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What Is IVF?

Understanding IVF Procedures, Risks, Costs, and Success Rates

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Updated May 20, 2014

Written or reviewed by a board-certified physician. See About.com's Medical Review Board.

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What Is IVF?

IVF stands for in vitro fertilization, which literally means "in lab conception." With IVF treatment, the egg is fertilized with sperm in a petri dish. Typically, many eggs are retrieved from the biological mother (who may or may not be the intended parent), as not every egg will fertilize, and not every fertilized egg will become a viable embryo.

A few days after fertilization, the best embryo or embryos are transferred to the mother or surrogate's uterus via a catheter through the cervix. Any extra embryos may be cryopreserved for future cycles.

When Is IVF Used?

Because the eggs are retrieved directly from the ovaries, and the embryo is transferred to the uterus via the cervix, IVF does not require open, clear fallopian tubes. Women with blocked fallopian tubes can use IVF to achieve pregnancy.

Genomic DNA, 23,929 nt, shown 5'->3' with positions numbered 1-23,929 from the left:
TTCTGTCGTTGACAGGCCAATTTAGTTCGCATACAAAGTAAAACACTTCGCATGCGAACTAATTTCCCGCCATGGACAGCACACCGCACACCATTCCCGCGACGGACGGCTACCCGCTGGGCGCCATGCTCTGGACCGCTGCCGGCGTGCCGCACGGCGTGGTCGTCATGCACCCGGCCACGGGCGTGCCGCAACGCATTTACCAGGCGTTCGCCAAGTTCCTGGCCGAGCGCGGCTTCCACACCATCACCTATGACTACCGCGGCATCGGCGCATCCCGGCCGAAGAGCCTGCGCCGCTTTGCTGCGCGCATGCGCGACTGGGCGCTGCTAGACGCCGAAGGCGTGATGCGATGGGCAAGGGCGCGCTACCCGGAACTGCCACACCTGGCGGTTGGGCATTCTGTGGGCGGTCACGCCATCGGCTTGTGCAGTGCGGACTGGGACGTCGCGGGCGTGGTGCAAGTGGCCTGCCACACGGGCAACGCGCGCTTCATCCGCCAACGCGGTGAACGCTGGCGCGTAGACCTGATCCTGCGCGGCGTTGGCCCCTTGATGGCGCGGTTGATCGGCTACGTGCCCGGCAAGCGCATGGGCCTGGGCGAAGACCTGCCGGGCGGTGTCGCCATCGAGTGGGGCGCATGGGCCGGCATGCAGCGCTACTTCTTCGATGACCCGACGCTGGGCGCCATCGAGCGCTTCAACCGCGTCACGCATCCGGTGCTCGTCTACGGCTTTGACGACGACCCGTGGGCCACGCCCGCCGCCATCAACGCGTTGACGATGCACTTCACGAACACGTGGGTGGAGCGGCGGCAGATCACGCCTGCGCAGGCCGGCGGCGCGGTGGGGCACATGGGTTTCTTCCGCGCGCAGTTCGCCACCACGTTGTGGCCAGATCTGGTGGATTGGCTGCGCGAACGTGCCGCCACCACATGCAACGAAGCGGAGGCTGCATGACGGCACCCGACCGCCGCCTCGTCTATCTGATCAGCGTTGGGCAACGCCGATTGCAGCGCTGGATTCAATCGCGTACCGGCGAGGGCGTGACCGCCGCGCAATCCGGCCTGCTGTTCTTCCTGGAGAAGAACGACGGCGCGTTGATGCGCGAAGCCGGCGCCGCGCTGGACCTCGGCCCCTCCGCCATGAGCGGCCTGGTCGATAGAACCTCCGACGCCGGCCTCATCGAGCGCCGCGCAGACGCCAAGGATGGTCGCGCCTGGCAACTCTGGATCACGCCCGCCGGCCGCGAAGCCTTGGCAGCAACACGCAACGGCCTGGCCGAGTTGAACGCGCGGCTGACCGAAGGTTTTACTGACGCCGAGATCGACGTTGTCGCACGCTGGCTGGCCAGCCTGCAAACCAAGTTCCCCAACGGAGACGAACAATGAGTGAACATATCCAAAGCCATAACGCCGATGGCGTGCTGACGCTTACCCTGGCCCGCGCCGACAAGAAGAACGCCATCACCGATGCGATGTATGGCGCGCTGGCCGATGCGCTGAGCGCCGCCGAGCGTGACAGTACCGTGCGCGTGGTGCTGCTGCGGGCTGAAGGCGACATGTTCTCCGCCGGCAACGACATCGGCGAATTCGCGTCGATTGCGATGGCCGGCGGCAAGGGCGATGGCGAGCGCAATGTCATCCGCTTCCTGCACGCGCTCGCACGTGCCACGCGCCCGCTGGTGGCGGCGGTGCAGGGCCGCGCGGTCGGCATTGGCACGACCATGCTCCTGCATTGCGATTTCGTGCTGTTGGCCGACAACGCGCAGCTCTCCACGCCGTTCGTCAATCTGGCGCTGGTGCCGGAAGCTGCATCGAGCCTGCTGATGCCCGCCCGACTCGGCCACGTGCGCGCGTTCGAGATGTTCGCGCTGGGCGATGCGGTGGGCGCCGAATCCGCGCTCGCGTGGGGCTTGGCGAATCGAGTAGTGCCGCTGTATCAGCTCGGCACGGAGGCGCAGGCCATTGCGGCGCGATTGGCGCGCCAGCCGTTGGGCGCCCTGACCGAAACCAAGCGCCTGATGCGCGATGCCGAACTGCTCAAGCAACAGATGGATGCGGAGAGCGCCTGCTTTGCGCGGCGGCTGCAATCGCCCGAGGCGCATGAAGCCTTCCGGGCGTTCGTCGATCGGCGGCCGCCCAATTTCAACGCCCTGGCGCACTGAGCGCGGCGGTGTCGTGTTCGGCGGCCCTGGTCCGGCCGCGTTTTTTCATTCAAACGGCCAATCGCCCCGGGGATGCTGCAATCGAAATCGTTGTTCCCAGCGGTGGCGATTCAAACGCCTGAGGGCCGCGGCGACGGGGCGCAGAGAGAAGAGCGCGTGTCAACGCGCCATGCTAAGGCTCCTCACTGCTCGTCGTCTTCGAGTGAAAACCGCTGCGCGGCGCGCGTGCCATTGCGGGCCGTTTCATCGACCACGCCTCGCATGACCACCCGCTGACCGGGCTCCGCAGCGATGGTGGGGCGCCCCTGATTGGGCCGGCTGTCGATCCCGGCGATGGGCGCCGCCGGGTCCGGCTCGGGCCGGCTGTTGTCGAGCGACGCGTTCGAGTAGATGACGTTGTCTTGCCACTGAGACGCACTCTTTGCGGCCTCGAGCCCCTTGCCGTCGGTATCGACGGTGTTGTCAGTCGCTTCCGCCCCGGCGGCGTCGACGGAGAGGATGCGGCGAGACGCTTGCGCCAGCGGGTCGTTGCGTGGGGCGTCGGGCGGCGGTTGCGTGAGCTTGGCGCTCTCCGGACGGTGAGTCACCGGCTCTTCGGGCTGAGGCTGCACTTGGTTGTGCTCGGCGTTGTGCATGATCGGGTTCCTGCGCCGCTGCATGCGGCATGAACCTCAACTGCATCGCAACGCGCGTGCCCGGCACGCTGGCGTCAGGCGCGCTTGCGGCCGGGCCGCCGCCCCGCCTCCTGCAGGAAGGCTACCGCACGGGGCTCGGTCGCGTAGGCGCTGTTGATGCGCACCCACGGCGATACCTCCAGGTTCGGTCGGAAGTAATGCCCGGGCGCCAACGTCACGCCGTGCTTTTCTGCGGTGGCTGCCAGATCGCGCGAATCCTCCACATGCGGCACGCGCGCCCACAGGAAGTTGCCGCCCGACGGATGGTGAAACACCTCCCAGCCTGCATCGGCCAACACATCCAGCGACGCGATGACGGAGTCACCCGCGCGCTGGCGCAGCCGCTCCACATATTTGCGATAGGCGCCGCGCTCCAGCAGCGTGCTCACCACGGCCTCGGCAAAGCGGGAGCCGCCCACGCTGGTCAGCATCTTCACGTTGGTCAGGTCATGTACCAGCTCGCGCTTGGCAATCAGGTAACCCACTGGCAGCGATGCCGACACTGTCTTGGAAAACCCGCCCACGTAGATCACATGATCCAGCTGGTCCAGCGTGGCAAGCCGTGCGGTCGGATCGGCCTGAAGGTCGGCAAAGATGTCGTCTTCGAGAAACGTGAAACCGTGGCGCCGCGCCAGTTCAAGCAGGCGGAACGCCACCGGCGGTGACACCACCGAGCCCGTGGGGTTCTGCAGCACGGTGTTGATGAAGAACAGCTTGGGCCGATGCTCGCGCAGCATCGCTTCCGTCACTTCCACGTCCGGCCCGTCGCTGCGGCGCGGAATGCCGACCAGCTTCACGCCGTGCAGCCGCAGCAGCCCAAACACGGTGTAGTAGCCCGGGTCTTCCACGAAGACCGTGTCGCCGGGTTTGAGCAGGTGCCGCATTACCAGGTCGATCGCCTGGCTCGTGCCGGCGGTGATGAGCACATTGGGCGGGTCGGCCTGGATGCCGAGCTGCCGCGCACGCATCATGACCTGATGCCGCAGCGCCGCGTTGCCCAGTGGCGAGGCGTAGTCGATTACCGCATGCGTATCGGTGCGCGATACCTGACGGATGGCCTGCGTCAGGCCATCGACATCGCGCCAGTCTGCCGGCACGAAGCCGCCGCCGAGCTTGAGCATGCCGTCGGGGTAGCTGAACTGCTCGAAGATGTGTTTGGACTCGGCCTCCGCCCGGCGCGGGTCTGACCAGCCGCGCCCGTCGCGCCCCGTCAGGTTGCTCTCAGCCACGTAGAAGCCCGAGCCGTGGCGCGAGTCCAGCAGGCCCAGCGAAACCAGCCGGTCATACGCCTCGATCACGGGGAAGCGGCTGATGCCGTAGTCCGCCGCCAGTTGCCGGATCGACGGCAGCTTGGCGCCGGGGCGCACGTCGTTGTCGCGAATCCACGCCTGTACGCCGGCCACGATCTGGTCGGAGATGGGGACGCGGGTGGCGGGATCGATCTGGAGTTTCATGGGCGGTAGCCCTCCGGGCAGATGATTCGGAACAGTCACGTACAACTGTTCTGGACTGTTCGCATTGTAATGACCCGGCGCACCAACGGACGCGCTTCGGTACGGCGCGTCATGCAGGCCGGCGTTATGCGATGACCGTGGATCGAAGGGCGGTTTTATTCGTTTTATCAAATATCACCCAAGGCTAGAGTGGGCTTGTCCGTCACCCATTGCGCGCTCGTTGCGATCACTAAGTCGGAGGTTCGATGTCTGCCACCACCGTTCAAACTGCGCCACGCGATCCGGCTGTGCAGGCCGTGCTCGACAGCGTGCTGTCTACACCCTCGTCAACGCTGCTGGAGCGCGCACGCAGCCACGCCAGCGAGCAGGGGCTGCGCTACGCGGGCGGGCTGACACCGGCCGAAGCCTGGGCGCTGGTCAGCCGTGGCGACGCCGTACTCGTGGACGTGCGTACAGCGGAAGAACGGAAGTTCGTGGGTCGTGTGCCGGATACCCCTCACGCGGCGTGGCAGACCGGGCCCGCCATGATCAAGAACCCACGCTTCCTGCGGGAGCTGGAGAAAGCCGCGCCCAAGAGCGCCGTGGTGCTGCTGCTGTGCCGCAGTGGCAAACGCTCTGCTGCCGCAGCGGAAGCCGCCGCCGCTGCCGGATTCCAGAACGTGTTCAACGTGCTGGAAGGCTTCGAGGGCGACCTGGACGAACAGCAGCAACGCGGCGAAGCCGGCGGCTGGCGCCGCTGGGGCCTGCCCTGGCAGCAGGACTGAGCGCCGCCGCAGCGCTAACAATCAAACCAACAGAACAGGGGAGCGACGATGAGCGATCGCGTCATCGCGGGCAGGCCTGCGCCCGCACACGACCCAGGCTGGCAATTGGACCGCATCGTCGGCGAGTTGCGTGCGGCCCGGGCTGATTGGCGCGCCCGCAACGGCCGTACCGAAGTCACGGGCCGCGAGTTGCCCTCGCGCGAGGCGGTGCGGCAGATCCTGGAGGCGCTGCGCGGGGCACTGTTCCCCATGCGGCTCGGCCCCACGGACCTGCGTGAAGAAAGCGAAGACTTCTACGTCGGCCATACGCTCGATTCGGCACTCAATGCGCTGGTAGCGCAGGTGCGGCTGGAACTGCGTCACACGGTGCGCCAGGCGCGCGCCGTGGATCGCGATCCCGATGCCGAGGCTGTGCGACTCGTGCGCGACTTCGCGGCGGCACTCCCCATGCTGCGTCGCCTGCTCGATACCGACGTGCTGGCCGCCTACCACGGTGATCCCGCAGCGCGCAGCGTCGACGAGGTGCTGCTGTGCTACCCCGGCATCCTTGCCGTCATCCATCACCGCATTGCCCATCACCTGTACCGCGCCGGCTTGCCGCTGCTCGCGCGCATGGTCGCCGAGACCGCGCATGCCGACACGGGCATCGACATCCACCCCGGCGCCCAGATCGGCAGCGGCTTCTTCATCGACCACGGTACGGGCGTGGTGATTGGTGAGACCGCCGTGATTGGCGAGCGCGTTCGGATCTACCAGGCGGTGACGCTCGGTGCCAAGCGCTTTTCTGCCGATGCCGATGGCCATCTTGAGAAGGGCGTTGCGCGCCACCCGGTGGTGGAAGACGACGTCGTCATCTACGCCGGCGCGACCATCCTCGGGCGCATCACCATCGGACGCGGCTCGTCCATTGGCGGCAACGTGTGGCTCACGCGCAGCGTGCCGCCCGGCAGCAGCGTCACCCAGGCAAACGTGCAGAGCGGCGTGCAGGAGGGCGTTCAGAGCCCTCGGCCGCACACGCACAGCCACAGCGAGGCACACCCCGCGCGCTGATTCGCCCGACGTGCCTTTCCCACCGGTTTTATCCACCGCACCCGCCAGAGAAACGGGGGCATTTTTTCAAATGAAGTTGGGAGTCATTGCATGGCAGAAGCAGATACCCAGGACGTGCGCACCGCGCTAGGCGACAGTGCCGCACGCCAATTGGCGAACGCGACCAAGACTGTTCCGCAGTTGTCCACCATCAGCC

IVF is also used for cases of male infertility that cannot be overcome with IUI treatment or other treatments. In some cases, men with no sperm in their semen may have sperm retrieved directly from the testicles or vas deferens. Men with low sperm count are more likely to achieve treatment success with IVF.

IVF may also be used along with ICSI, which involves taking a single sperm and directly injecting it into an egg. Despite the sperm directly being injected into the egg, fertilization is still not guaranteed, but the chance of pregnancy success is much higher with ICSI than without for those who need this procedure.

IVF may also be used in cases of unexplained infertility, women who need to use an egg or embryo donor, those who are using a traditional surrogate or gestational carrier, or after multiple failed fertility treatments.

What Is the IVF Procedure?

The IVF procedure may be slightly different for different people, depending on which assisted reproductive technologies are being used and whether or not donor eggs, sperm, or embryos are involved. There are also some situations that lead to a cycle being cancelled in the middle, either because not enough follicles grow or due to a high risk of serious ovarian hyperstimulation syndrome (OHSS).

That said, this is a basic overview of the procedure.

Usually, the woman will start taking birth control pills or an injectable medication that prevents ovulation the cycle before treatment, shutting down the woman's normal ovulation cycle. This is so the doctor can regulate ovulation and not lose the eggs before the retrieval.